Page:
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Jump into Java microframeworks, Part 1

Matthew Tyson | Oct. 28, 2015
Go extra lightweight, with Java microframeworks Spark, Ninja, and Play

For true programmers, there is an inherent joy in programming. Our goal is to maximize the time that we spend in the zone, and our tools should help us do just that. No matter what the craft, the ideal tool is an extension of your mind and limbs: without drawing attention to itself, it humbly enables you to do your work better.

In the world of Java web development, such a tool would be described as lightweight. Java microframeworks have recently emerged as the newest and leanest of frameworks yet. Rather than consolidate a massive feature set, as did Java EE, or even a lighter MVC framework like Spring, microframeworks put the programmer at the center of a coherent set of increasingly powerful, lightweight tools.

The RVC stack

I use the term Java microframeworks because it seems to have caught on, but what I am really talking about is a new stack for building Java applications. I sometimes call frameworks like Ninja, Spark, and Play RVC frameworks, because they share a core emphasis on routing, views, and controllers. That emphasis will become clear as we work through the programming demos in this and future articles.

This article is the first in a four-part series. We'll start with an overview of three popular Java microframeworks, Spark, Ninja, and Play. Comparing the frameworks will give you a high-level view of what makes microframeworks tick and where they differentiate. You'll also get started with quick setup instructions and a sample application for each framework. In the next three articles we'll dive into the frameworks individually, building a more complex application that highlights the strongest features of each one.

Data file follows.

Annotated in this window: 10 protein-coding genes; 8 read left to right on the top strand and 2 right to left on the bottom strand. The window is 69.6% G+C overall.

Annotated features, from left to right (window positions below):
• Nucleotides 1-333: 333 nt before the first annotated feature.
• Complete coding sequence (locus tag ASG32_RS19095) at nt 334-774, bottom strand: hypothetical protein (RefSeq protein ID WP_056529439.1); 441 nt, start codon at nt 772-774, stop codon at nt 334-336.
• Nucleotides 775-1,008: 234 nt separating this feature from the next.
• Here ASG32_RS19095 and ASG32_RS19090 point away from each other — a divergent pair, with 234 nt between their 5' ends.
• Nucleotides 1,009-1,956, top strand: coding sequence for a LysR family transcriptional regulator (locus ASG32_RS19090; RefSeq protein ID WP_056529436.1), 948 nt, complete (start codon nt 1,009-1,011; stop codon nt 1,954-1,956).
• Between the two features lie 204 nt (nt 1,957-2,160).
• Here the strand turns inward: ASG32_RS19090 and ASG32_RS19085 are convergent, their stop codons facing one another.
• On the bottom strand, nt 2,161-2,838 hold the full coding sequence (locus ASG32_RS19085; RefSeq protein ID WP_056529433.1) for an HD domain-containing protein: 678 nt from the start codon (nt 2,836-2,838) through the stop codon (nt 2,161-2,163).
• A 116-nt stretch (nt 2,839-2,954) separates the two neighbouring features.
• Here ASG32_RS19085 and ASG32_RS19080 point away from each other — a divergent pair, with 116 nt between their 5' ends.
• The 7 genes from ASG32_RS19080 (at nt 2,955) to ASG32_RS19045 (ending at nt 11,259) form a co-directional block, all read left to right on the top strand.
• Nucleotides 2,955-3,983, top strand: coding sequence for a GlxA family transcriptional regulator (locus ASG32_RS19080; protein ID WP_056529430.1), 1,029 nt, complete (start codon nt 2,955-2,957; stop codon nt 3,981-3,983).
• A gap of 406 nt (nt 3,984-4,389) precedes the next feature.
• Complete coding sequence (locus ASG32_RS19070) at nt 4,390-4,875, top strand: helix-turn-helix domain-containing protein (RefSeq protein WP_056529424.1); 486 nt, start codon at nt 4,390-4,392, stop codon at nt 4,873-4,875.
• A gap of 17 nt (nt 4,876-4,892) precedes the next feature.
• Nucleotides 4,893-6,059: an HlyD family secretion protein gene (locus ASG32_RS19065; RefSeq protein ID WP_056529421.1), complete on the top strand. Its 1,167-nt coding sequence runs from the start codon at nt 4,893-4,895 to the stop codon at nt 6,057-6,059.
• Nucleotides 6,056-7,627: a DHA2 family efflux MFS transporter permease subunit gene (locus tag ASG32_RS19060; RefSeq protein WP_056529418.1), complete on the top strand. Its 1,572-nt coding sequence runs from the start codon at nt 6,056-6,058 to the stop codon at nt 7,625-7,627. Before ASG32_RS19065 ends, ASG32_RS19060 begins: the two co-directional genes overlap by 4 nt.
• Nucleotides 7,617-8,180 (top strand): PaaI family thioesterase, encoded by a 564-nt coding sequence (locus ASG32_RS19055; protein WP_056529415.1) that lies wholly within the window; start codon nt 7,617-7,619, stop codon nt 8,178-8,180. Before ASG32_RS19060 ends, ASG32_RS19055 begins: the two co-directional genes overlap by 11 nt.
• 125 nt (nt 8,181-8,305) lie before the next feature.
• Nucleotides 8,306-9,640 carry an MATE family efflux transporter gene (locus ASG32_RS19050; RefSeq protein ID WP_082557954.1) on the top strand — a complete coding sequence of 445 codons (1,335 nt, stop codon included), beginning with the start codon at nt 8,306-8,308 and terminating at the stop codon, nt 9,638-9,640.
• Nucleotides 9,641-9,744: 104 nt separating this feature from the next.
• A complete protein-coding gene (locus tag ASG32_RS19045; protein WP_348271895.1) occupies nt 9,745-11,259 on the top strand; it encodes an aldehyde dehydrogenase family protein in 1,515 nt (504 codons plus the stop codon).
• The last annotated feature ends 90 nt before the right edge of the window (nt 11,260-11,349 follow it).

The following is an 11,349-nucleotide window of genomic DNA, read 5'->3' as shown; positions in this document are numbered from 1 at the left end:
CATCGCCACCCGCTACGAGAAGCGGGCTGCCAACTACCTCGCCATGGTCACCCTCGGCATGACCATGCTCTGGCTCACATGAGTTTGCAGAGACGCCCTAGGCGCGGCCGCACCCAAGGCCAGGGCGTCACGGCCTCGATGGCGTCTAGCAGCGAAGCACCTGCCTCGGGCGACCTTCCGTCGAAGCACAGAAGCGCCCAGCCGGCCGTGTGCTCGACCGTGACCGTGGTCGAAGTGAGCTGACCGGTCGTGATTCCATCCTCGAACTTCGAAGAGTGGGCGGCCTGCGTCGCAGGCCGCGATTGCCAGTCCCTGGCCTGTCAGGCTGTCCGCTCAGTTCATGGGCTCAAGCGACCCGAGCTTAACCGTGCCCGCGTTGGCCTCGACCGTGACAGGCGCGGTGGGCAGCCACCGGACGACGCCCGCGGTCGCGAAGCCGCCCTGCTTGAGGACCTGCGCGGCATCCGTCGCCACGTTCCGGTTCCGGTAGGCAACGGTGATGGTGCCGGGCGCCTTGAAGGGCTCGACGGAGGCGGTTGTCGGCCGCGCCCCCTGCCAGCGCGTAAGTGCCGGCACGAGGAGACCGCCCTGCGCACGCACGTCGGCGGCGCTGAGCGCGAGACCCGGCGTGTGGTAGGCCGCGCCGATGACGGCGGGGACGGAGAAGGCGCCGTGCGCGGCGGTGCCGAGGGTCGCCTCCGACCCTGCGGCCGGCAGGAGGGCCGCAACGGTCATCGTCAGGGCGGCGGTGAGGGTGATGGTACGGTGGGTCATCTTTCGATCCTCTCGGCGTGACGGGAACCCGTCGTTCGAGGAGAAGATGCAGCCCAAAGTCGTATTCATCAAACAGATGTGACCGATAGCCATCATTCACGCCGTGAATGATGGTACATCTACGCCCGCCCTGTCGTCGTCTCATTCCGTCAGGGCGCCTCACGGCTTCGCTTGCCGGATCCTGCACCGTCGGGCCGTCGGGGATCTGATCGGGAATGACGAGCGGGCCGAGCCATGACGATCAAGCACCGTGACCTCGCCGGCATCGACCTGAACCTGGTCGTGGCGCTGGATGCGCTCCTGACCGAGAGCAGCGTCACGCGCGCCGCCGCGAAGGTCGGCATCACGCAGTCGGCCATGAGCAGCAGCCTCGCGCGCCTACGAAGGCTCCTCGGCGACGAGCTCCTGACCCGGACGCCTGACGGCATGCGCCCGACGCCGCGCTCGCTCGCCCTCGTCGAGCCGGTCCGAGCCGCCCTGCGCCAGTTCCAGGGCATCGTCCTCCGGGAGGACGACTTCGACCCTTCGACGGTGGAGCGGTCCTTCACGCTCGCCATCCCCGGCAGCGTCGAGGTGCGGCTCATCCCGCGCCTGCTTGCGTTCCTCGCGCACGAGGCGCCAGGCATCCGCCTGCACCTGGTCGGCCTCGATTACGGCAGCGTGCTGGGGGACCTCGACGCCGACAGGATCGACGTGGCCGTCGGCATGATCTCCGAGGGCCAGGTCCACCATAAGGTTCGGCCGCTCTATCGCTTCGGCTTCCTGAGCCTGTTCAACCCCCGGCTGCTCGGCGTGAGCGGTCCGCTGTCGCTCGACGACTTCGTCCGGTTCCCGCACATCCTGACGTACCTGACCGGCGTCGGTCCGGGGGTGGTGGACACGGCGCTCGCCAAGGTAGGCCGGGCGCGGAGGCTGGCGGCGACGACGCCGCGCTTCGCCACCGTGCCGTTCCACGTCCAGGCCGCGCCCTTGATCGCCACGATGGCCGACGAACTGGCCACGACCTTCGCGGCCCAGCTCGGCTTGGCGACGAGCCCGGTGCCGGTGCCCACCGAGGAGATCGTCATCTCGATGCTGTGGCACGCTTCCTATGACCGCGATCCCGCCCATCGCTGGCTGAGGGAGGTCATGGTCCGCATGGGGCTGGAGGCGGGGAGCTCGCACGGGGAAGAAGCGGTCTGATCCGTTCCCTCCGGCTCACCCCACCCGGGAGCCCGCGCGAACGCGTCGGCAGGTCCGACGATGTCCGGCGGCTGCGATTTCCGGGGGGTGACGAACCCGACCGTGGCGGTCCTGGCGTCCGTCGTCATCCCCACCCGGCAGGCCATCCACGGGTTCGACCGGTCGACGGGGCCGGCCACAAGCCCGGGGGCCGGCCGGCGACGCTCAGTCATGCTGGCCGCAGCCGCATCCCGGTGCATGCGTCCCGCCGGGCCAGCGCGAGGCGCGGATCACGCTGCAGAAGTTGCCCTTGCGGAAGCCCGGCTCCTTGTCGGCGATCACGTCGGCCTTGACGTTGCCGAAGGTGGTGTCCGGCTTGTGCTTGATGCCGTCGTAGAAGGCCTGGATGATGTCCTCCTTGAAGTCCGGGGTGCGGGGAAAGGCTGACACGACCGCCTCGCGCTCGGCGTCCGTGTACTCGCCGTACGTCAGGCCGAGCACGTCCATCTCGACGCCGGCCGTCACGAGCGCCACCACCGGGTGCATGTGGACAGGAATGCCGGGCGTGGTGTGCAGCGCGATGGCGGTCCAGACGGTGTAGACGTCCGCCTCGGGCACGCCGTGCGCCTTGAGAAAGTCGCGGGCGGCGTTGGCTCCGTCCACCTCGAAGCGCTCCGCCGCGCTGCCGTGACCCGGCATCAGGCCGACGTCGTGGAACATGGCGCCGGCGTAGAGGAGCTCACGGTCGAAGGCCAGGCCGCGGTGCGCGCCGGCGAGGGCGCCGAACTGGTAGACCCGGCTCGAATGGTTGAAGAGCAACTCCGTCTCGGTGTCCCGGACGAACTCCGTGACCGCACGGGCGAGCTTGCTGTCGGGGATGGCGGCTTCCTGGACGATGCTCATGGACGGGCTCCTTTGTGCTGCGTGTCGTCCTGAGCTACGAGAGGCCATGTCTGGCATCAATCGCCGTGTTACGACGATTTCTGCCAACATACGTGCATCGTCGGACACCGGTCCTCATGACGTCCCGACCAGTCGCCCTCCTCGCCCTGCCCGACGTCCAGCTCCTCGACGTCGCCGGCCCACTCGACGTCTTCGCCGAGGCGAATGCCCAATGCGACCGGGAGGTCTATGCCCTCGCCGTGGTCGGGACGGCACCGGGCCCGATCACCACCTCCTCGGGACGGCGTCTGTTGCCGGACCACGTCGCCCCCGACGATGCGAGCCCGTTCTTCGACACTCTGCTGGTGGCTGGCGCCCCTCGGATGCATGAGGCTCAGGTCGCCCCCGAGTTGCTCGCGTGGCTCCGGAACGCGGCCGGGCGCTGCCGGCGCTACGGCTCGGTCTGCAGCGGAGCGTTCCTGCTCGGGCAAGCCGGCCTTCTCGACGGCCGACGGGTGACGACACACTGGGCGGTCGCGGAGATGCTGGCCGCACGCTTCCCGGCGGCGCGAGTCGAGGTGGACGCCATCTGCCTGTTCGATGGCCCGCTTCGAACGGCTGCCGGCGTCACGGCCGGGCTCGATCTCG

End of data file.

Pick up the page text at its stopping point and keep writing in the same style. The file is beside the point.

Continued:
Three Java microframeworks

Quick takes on Spark, Ninja, and Play.



More info


Mini full-stack framework intended for high scalability


Extreme lightweight microframework supporting Java 8


The elder micro-stack supporting Java and Scala

Now let's take our first look at the Ninja framework.

Ninja: Full stack, high scalability

Ninja installs quickly and painlessly. Just download Ninja from Github and run the provided Maven archetype by typing:

mvn archetype:generate -DarchetypeGroupId=org.ninjaframework -DarchetypeArtifactId=ninja-servlet-archetype-simple

You will be prompted for your group and artifact IDs. Once the the download is complete, you can generate a project for your IDE with a simple Maven command, for example: mvn eclipse:eclipse. Import your new project, and you're ready to code!

To import the project in Eclipse, go to File, and select Import, as shown in Figure 1.

Java Micro Frameworks, Part 1.
Figure 1. Eclipse project import, Step 1


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